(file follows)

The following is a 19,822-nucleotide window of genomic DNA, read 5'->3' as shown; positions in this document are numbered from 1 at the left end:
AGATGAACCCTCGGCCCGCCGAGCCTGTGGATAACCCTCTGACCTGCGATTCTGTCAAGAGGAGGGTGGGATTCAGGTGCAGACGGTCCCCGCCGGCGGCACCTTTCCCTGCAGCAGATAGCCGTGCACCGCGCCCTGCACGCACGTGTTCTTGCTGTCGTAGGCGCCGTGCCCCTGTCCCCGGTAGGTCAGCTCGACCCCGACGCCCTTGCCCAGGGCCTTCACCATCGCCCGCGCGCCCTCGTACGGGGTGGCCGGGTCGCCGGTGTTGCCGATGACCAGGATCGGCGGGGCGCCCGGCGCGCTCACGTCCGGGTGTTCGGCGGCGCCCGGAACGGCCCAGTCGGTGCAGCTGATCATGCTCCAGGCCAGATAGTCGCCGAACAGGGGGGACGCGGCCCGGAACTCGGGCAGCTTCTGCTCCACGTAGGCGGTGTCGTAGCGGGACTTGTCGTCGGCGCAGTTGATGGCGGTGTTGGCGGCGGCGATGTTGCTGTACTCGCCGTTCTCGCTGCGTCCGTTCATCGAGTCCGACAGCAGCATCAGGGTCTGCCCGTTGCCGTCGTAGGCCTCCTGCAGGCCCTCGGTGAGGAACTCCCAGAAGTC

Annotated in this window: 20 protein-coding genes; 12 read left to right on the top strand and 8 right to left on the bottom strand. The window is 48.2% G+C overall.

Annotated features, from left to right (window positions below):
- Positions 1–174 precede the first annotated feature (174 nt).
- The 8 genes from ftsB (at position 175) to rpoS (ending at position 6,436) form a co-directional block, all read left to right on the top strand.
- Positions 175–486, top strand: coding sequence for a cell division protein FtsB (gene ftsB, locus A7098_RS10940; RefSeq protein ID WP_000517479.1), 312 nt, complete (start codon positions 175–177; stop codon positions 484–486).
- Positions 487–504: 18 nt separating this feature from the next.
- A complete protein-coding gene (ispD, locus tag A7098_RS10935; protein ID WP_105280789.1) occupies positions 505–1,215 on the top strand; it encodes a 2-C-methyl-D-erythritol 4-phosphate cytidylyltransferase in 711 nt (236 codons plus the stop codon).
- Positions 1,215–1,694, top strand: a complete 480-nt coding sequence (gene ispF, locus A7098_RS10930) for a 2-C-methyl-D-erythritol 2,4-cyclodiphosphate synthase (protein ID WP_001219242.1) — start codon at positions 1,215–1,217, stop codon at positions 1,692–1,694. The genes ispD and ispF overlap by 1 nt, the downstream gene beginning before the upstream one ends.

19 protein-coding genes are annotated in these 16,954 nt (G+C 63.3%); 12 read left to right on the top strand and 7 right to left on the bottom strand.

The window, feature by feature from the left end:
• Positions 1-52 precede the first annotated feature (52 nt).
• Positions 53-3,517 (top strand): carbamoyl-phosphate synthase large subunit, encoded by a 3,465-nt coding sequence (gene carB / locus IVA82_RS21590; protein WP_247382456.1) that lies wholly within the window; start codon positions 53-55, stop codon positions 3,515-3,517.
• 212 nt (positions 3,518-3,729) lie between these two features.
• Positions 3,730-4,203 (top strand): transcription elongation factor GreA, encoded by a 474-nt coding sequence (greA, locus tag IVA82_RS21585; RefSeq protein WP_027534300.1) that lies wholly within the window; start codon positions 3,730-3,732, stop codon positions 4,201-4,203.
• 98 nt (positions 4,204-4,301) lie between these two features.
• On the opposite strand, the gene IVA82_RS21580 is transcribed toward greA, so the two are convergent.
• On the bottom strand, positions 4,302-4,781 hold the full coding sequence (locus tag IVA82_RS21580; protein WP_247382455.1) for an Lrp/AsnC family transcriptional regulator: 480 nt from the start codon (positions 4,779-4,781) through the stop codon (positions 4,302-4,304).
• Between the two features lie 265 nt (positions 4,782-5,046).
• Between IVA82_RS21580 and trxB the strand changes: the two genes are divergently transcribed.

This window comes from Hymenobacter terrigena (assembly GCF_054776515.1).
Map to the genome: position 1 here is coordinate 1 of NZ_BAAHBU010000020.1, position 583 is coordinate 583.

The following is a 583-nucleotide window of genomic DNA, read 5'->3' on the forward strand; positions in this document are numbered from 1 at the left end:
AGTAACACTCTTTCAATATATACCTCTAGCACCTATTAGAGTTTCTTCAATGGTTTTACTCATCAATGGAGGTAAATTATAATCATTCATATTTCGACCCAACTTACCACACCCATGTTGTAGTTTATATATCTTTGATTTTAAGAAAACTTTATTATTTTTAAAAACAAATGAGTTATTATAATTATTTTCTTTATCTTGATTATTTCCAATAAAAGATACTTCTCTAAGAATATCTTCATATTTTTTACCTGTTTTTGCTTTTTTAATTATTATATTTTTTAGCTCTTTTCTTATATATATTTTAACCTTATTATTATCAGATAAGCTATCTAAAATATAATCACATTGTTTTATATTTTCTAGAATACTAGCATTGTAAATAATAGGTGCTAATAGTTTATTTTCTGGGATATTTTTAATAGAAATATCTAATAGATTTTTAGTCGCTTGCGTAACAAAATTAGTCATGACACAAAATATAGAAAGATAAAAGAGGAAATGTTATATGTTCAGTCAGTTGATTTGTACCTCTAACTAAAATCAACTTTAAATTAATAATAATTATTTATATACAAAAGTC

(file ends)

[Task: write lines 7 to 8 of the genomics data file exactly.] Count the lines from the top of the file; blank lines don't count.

- Positions 175–486, top strand: coding sequence for a cell division protein FtsB (gene ftsB, locus A7098_RS10940; RefSeq protein ID WP_000517479.1), 312 nt, complete (start codon positions 175–177; stop codon positions 484–486).
- Positions 487–504: 18 nt separating this feature from the next.